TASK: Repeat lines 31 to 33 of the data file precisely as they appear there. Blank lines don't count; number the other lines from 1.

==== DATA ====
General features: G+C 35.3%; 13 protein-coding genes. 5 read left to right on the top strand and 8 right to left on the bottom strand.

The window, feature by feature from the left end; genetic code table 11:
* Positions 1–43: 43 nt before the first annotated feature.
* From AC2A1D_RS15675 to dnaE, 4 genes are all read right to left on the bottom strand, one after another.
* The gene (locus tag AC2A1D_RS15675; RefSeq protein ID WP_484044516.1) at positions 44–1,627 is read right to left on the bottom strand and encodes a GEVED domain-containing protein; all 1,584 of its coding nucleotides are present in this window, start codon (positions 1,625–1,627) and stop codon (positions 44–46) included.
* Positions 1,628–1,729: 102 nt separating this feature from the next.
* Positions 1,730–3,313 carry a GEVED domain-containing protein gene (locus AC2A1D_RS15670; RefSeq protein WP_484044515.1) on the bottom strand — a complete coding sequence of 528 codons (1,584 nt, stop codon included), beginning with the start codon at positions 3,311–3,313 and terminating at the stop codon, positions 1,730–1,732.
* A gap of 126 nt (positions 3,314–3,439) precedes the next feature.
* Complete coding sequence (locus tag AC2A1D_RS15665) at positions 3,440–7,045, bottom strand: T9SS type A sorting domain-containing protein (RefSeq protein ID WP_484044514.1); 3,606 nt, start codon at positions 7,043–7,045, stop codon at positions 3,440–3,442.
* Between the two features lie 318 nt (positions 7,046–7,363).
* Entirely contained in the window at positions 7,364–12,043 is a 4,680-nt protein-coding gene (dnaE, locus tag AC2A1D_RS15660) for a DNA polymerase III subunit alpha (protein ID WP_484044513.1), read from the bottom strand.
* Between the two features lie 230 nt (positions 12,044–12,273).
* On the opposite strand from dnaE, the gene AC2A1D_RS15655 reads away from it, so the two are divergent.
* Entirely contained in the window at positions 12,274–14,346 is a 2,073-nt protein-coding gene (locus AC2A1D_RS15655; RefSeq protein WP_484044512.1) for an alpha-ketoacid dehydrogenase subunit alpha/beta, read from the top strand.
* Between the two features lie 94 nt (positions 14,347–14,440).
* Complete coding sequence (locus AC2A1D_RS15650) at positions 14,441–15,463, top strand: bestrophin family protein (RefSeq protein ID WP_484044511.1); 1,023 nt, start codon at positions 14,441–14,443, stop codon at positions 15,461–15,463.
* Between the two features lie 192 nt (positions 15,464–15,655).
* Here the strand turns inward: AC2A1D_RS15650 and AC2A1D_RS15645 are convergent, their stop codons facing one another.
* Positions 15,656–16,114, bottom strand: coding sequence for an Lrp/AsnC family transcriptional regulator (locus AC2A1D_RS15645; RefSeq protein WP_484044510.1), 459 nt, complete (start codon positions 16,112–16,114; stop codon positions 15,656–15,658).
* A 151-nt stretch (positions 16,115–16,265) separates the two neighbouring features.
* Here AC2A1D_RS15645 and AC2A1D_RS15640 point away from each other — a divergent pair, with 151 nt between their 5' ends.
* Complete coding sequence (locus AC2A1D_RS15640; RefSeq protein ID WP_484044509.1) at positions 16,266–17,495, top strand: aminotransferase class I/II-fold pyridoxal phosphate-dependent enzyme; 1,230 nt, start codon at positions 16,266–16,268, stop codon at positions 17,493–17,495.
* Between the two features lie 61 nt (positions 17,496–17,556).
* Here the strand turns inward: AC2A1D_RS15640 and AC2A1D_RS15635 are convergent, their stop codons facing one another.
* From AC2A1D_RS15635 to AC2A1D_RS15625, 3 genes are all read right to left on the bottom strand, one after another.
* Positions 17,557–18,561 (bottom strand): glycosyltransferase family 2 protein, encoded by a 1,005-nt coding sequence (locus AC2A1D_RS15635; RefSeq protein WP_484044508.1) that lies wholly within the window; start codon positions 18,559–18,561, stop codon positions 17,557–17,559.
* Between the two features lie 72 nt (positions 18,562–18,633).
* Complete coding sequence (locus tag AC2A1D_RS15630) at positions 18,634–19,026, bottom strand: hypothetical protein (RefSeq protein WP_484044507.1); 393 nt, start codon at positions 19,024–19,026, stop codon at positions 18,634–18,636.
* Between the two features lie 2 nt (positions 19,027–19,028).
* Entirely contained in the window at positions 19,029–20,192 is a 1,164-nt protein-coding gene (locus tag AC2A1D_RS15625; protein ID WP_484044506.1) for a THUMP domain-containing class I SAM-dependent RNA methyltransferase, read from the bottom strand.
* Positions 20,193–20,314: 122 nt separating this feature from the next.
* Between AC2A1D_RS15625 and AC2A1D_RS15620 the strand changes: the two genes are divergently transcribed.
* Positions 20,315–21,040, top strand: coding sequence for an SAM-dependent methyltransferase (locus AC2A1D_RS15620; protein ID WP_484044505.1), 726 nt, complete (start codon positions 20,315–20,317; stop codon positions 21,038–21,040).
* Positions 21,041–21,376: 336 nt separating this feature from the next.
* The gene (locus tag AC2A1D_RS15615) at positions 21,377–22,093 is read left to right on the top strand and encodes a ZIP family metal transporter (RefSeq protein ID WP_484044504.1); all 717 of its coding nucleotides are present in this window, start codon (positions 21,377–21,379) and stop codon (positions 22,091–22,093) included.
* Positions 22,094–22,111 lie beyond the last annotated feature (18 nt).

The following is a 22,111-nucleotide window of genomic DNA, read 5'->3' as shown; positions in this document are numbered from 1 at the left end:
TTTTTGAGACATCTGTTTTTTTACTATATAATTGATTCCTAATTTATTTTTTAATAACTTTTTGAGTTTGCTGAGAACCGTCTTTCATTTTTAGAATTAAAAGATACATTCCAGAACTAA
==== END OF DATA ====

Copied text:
* Positions 20,193–20,314: 122 nt separating this feature from the next.
* Between AC2A1D_RS15625 and AC2A1D_RS15620 the strand changes: the two genes are divergently transcribed.
* Positions 20,315–21,040, top strand: coding sequence for an SAM-dependent methyltransferase (locus AC2A1D_RS15620; protein ID WP_484044505.1), 726 nt, complete (start codon positions 20,315–20,317; stop codon positions 21,038–21,040).